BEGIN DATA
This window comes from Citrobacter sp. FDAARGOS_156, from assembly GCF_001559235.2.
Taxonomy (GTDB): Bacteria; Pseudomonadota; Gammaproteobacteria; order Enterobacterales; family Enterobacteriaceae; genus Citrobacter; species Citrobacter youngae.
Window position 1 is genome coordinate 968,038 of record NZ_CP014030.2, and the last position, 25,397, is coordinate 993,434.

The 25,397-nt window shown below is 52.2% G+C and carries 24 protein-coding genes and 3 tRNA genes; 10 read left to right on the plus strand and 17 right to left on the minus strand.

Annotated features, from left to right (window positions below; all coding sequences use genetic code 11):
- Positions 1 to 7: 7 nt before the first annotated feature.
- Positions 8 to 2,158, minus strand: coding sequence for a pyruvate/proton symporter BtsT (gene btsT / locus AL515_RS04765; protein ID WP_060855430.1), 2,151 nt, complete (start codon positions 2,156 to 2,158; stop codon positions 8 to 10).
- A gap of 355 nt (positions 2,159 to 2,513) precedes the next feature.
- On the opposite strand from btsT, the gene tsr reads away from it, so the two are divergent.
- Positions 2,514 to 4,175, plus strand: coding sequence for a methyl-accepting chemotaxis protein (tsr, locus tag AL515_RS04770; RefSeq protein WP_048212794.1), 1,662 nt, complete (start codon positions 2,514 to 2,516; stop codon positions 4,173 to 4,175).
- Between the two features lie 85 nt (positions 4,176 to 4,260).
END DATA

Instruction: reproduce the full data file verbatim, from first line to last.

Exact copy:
This window comes from Citrobacter sp. FDAARGOS_156, from assembly GCF_001559235.2.
Taxonomy (GTDB): Bacteria; Pseudomonadota; Gammaproteobacteria; order Enterobacterales; family Enterobacteriaceae; genus Citrobacter; species Citrobacter youngae.
Window position 1 is genome coordinate 968,038 of record NZ_CP014030.2, and the last position, 25,397, is coordinate 993,434.

The 25,397-nt window shown below is 52.2% G+C and carries 24 protein-coding genes and 3 tRNA genes; 10 read left to right on the plus strand and 17 right to left on the minus strand.

Annotated features, from left to right (window positions below; all coding sequences use genetic code 11):
- Positions 1 to 7: 7 nt before the first annotated feature.
- Positions 8 to 2,158, minus strand: coding sequence for a pyruvate/proton symporter BtsT (gene btsT / locus AL515_RS04765; protein ID WP_060855430.1), 2,151 nt, complete (start codon positions 2,156 to 2,158; stop codon positions 8 to 10).
- A gap of 355 nt (positions 2,159 to 2,513) precedes the next feature.
- On the opposite strand from btsT, the gene tsr reads away from it, so the two are divergent.
- Positions 2,514 to 4,175, plus strand: coding sequence for a methyl-accepting chemotaxis protein (tsr, locus tag AL515_RS04770; RefSeq protein WP_048212794.1), 1,662 nt, complete (start codon positions 2,514 to 2,516; stop codon positions 4,173 to 4,175).
- Between the two features lie 85 nt (positions 4,176 to 4,260).